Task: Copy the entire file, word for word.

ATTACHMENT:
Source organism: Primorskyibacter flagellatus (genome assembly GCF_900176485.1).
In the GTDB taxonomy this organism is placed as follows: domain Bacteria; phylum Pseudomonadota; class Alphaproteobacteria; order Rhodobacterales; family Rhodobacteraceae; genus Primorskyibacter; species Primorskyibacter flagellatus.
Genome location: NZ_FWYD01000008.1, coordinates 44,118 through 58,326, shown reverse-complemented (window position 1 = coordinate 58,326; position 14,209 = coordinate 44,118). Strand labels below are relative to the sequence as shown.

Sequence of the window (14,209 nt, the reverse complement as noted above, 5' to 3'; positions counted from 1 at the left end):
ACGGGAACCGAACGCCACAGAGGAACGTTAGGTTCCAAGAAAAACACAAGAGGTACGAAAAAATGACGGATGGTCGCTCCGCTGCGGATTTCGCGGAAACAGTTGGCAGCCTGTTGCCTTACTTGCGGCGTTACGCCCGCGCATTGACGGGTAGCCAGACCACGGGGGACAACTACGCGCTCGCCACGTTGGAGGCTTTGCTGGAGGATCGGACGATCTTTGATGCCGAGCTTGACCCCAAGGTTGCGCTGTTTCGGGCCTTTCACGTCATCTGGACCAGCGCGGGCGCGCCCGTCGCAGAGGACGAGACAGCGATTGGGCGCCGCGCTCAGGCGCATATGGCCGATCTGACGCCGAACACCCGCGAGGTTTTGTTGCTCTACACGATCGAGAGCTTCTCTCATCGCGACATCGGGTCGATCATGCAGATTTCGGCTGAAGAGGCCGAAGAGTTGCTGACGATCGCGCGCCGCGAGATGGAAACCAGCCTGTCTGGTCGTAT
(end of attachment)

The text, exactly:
Source organism: Primorskyibacter flagellatus (genome assembly GCF_900176485.1).
In the GTDB taxonomy this organism is placed as follows: domain Bacteria; phylum Pseudomonadota; class Alphaproteobacteria; order Rhodobacterales; family Rhodobacteraceae; genus Primorskyibacter; species Primorskyibacter flagellatus.
Genome location: NZ_FWYD01000008.1, coordinates 44,118 through 58,326, shown reverse-complemented (window position 1 = coordinate 58,326; position 14,209 = coordinate 44,118). Strand labels below are relative to the sequence as shown.

Sequence of the window (14,209 nt, the reverse complement as noted above, 5' to 3'; positions counted from 1 at the left end):
ACGGGAACCGAACGCCACAGAGGAACGTTAGGTTCCAAGAAAAACACAAGAGGTACGAAAAAATGACGGATGGTCGCTCCGCTGCGGATTTCGCGGAAACAGTTGGCAGCCTGTTGCCTTACTTGCGGCGTTACGCCCGCGCATTGACGGGTAGCCAGACCACGGGGGACAACTACGCGCTCGCCACGTTGGAGGCTTTGCTGGAGGATCGGACGATCTTTGATGCCGAGCTTGACCCCAAGGTTGCGCTGTTTCGGGCCTTTCACGTCATCTGGACCAGCGCGGGCGCGCCCGTCGCAGAGGACGAGACAGCGATTGGGCGCCGCGCTCAGGCGCATATGGCCGATCTGACGCCGAACACCCGCGAGGTTTTGTTGCTCTACACGATCGAGAGCTTCTCTCATCGCGACATCGGGTCGATCATGCAGATTTCGGCTGAAGAGGCCGAAGAGTTGCTGACGATCGCGCGCCGCGAGATGGAAACCAGCCTGTCTGGTCGTAT